Doctors Create Color-Coded Chart Ranked By Coronavirus Risk Level

Runners in masks
Photo credit Stock / Getty Images

How do you know whether or not an activity is safe? 

A group of doctors has come up with a handy color-coded chart showing the coronavirus risk levels for everything from eating outdoors to attending a church service. 

Dr. Saskia Popescu is one of the doctors behind the chart. She is an epidemiologist and infection preventionist with the University of Arizona, and she spoke with KCBS Radio about it.

"This is still a very evolving, novel situation, so our chart was really created out of need," she said. "People were wondering, 'Well what can I do?'"

She added that there is a "false dichotomy" around activities, leaving people to think the only two options are to either stay inside or to go outside where it’s dangerous.

To alleviate any confusion about #COVID, and for our visual-learners out there, @scharschool PhD alumna and epidemiologist @SaskiaPopescu made an illustrated color-coded chart. Look it over, follow its instructions, & follow @ScharSchool too.

— Schar School (@ScharSchool) July 27, 2020

"If you think about the four things that make something high risk, it’s enclosed space, lots of people, shouting, yelling or any kind of increased work of breathing activities and for a prolonged period of time," Dr. Popescu said.

Low-level risk activities (staying home, getting take out, running, outdoor picnic):

"Most people do it by themselves, or with one other person, but most interactions you have with someone is going to be very brief in duration and you’re never going to stay within six feet for more than a few seconds," she explained.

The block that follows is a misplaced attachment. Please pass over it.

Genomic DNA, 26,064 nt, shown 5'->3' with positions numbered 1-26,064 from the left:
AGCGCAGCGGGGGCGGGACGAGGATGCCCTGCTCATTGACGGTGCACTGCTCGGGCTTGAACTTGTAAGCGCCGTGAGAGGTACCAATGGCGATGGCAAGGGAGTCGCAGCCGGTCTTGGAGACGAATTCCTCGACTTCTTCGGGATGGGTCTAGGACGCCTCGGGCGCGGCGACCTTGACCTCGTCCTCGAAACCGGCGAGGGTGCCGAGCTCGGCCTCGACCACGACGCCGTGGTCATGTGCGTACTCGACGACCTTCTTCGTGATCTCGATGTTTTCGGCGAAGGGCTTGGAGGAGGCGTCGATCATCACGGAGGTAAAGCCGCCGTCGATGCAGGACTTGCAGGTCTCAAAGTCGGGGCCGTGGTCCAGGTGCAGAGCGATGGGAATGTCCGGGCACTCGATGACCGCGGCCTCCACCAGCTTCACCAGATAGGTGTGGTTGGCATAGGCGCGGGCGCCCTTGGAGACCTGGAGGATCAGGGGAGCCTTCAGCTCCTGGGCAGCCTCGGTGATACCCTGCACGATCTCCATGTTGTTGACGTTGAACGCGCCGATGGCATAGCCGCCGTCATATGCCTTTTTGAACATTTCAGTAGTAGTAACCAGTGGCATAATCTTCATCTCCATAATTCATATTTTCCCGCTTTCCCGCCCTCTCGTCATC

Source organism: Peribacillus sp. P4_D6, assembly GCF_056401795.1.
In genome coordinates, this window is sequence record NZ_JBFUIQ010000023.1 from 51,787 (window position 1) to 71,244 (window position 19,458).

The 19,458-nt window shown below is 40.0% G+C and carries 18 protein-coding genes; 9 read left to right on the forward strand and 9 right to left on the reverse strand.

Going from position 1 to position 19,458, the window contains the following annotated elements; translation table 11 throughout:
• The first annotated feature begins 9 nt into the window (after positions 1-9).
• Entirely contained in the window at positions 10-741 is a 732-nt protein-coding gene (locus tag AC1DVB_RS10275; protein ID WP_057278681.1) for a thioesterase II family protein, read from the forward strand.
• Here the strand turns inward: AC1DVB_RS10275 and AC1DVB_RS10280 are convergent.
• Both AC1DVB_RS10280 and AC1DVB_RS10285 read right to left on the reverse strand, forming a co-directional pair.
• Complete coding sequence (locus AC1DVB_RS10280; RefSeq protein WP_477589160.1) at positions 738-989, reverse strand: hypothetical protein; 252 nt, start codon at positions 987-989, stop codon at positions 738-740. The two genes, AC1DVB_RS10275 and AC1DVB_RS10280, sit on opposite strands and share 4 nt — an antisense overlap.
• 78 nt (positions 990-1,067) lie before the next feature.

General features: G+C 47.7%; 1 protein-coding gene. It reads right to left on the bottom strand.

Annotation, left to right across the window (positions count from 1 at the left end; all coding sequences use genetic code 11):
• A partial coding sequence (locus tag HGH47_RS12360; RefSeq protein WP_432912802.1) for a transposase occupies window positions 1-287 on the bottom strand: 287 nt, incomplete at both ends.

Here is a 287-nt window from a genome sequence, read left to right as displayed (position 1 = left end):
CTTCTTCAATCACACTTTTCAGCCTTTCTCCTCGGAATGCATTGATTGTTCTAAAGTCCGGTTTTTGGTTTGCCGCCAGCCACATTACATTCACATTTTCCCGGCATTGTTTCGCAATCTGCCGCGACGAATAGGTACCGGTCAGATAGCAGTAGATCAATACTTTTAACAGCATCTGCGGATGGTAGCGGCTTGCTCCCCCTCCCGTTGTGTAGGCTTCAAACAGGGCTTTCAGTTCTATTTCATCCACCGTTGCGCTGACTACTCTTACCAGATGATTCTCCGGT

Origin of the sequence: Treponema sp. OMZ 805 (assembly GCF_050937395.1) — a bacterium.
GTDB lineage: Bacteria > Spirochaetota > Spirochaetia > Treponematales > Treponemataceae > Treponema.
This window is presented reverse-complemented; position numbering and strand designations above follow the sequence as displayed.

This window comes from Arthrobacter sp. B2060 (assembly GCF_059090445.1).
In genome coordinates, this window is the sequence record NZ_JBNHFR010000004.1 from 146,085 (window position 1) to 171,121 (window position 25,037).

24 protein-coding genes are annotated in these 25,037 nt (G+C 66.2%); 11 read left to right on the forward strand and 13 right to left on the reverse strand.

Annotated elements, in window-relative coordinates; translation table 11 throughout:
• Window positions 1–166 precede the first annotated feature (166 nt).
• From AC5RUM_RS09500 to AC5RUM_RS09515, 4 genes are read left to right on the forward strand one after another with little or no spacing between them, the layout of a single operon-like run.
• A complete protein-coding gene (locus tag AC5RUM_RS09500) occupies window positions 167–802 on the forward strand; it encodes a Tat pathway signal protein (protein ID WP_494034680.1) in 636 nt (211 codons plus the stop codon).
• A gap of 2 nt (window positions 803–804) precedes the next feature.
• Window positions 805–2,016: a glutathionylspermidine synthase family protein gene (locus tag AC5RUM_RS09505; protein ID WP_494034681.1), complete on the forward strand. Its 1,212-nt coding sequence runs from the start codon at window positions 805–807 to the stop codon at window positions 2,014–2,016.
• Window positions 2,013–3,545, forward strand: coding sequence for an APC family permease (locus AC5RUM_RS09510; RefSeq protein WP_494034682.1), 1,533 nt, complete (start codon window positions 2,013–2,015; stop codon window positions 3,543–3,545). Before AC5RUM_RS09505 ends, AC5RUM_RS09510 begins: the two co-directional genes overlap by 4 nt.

Low/Medium-risk activities (distanced sports, grocery and retail shopping):

Dr. Popescu said that, overall, grocery shopping tends to be low risk because stores have been taking "great" mitigation strategies.

"People are going to be wearing their masks and are able to socially distance, so the only real risk comes if you’re standing in a line in close quarters with other people when you’re checking out or if you’re waiting at the produce area," she said.

Medium-risk activities (Medical/dental office visits, outdoor dining, ride-sharing):

"The challenge is you’re in an enclosed space for a prolonged period of time because most of us tend to wait more than 15-20 minutes and that can be with a lot of other people," Dr. Popescu explained.

She added that outdoor dining is the way to go, but that the six-foot distance between tables is important.

Medium-High risk activities (exercising in a gym, working in an office, indoor dining, salons):

"A gym can be really, really challenging because unfortunately, you are so dependent on how vigilant they are in infection control measures," she said, adding that the high-touch surface areas increase the risk of infection.

"How do you not force exhalation? Plus, it’s really challenging to wear a mask," she added.

High-risk activities (Bars, indoor parties, religious services, concerts, air travel, public transit):

Dr. Popescu explained that sports and ball games of any kind are challenging, even if it’s outdoors. 

"Those close quarters are going to be really difficult to maintain infection control practices," she said. "Plus, what do we do when we do it? We’re yelling, we’re shouting, we’re excited and that forced exhalation is a really big piece."